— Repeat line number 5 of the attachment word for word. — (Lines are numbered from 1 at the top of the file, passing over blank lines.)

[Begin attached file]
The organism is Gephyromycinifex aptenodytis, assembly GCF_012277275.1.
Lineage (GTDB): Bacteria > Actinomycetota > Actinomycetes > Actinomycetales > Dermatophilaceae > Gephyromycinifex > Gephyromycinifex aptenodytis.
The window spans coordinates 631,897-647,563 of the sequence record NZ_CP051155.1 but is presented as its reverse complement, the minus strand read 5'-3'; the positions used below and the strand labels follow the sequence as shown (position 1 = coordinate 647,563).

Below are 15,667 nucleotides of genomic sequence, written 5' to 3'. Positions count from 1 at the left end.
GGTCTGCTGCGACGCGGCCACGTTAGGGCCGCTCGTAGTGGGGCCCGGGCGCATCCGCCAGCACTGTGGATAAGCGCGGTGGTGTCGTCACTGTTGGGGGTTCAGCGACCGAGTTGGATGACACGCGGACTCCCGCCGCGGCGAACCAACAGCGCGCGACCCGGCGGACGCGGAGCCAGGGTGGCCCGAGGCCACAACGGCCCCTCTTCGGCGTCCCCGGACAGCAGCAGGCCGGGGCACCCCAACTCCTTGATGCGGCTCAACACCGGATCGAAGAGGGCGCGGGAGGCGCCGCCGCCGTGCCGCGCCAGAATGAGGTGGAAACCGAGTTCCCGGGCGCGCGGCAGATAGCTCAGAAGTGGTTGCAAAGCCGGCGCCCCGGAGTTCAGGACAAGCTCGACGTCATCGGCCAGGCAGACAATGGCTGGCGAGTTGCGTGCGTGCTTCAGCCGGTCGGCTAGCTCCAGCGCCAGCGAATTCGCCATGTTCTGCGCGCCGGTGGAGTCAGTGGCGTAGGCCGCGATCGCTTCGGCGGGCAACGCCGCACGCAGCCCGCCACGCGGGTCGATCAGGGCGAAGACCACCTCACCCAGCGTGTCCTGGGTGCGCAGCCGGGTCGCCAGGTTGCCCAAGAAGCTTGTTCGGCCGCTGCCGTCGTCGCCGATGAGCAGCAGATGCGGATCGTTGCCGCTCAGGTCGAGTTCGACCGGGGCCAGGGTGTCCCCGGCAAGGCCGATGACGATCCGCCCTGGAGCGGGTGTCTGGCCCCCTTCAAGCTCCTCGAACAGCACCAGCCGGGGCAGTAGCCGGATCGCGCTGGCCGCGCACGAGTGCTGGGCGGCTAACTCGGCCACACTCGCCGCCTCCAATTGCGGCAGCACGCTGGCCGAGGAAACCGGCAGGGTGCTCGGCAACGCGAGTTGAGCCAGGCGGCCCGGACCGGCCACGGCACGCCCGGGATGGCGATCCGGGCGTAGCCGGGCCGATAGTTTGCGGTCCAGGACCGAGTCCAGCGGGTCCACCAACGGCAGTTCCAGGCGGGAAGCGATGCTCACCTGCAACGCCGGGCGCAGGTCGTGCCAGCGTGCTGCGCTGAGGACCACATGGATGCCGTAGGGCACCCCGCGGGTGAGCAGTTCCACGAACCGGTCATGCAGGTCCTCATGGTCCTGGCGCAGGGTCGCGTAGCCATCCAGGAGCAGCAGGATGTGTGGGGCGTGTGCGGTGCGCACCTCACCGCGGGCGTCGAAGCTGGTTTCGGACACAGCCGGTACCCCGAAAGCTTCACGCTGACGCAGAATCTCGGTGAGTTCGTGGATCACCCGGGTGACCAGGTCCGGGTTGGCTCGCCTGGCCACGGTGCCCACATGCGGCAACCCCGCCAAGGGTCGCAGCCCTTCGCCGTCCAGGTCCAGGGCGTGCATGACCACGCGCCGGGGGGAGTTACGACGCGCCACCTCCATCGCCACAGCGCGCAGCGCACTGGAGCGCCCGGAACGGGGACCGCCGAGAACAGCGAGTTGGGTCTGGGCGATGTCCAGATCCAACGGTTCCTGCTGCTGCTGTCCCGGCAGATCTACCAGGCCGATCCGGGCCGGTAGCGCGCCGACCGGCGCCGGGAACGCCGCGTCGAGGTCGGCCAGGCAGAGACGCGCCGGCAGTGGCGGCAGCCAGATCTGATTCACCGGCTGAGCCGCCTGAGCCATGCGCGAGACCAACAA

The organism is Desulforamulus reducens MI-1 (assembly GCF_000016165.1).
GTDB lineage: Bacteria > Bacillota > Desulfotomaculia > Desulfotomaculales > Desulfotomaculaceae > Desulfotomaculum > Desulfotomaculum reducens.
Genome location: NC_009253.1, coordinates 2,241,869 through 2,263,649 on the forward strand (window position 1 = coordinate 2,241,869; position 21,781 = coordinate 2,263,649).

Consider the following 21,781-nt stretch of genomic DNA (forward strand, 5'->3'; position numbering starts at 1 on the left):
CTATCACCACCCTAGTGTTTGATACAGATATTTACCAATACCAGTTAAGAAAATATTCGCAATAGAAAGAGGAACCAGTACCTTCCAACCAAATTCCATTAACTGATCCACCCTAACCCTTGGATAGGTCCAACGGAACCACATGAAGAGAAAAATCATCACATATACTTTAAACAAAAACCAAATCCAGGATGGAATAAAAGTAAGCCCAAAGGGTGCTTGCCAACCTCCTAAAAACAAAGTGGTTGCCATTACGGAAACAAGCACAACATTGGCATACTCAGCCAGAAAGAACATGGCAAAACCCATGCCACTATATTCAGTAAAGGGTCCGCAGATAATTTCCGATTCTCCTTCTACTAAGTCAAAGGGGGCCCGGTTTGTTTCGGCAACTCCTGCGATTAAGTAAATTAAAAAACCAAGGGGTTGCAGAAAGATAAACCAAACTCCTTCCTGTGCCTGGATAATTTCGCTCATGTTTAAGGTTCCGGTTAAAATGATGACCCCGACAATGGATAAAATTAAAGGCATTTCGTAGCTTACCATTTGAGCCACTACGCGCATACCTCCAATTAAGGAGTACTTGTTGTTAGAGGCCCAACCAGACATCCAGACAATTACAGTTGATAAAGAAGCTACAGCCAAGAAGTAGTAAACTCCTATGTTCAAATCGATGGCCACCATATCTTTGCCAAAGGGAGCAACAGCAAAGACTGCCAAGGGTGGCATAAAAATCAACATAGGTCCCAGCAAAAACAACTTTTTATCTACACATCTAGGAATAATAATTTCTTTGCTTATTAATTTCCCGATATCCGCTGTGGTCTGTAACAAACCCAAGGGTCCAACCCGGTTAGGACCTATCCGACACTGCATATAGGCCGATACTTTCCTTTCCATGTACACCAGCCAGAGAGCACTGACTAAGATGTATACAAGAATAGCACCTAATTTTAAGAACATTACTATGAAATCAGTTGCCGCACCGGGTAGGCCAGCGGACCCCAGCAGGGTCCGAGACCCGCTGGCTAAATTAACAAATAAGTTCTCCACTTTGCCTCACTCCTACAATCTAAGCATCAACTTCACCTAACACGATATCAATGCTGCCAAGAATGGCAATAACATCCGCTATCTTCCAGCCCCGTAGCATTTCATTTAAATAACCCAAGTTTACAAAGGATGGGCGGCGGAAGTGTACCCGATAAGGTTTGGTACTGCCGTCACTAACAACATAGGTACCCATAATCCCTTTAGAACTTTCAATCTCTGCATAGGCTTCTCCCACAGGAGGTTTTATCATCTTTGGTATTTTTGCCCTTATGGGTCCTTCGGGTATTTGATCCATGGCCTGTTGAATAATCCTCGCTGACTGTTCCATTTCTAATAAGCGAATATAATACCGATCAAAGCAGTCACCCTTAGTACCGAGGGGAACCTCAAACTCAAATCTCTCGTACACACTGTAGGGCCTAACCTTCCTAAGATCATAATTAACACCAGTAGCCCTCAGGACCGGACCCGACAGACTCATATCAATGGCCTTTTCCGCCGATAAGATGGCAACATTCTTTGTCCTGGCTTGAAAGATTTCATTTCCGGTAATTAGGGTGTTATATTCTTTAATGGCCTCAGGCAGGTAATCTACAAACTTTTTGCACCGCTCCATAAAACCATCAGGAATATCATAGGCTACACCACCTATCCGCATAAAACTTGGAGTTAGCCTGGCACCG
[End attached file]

GGTCTGCTGCGACGCGGCCACGTTAGGGCCGCTCGTAGTGGGGCCCGGGCGCATCCGCCAGCACTGTGGATAAGCGCGGTGGTGTCGTCACTGTTGGGGGTTCAGCGACCGAGTTGGATGACACGCGGACTCCCGCCGCGGCGAACCAACAGCGCGCGACCCGGCGGACGCGGAGCCAGGGTGGCCCGAGGCCACAACGGCCCCTCTTCGGCGTCCCCGGACAGCAGCAGGCCGGGGCACCCCAACTCCTTGATGCGGCTCAACACCGGATCGAAGAGGGCGCGGGAGGCGCCGCCGCCGTGCCGCGCCAGAATGAGGTGGAAACCGAGTTCCCGGGCGCGCGGCAGATAGCTCAGAAGTGGTTGCAAAGCCGGCGCCCCGGAGTTCAGGACAAGCTCGACGTCATCGGCCAGGCAGACAATGGCTGGCGAGTTGCGTGCGTGCTTCAGCCGGTCGGCTAGCTCCAGCGCCAGCGAATTCGCCATGTTCTGCGCGCCGGTGGAGTCAGTGGCGTAGGCCGCGATCGCTTCGGCGGGCAACGCCGCACGCAGCCCGCCACGCGGGTCGATCAGGGCGAAGACCACCTCACCCAGCGTGTCCTGGGTGCGCAGCCGGGTCGCCAGGTTGCCCAAGAAGCTTGTTCGGCCGCTGCCGTCGTCGCCGATGAGCAGCAGATGCGGATCGTTGCCGCTCAGGTCGAGTTCGACCGGGGCCAGGGTGTCCCCGGCAAGGCCGATGACGATCCGCCCTGGAGCGGGTGTCTGGCCCCCTTCAAGCTCCTCGAACAGCACCAGCCGGGGCAGTAGCCGGATCGCGCTGGCCGCGCACGAGTGCTGGGCGGCTAACTCGGCCACACTCGCCGCCTCCAATTGCGGCAGCACGCTGGCCGAGGAAACCGGCAGGGTGCTCGGCAACGCGAGTTGAGCCAGGCGGCCCGGACCGGCCACGGCACGCCCGGGATGGCGATCCGGGCGTAGCCGGGCCGATAGTTTGCGGTCCAGGACCGAGTCCAGCGGGTCCACCAACGGCAGTTCCAGGCGGGAAGCGATGCTCACCTGCAACGCCGGGCGCAGGTCGTGCCAGCGTGCTGCGCTGAGGACCACATGGATGCCGTAGGGCACCCCGCGGGTGAGCAGTTCCACGAACCGGTCATGCAGGTCCTCATGGTCCTGGCGCAGGGTCGCGTAGCCATCCAGGAGCAGCAGGATGTGTGGGGCGTGTGCGGTGCGCACCTCACCGCGGGCGTCGAAGCTGGTTTCGGACACAGCCGGTACCCCGAAAGCTTCACGCTGACGCAGAATCTCGGTGAGTTCGTGGATCACCCGGGTGACCAGGTCCGGGTTGGCTCGCCTGGCCACGGTGCCCACATGCGGCAACCCCGCCAAGGGTCGCAGCCCTTCGCCGTCCAGGTCCAGGGCGTGCATGACCACGCGCCGGGGGGAGTTACGACGCGCCACCTCCATCGCCACAGCGCGCAGCGCACTGGAGCGCCCGGAACGGGGACCGCCGAGAACAGCGAGTTGGGTCTGGGCGATGTCCAGATCCAACGGTTCCTGCTGCTGCTGTCCCGGCAGATCTACCAGGCCGATCCGGGCCGGTAGCGCGCCGACCGGCGCCGGGAACGCCGCGTCGAGGTCGGCCAGGCAGAGACGCGCCGGCAGTGGCGGCAGCCAGATCTGATTCACCGGCTGAGCCGCCTGAGCCATGCGCGAGACCAACAA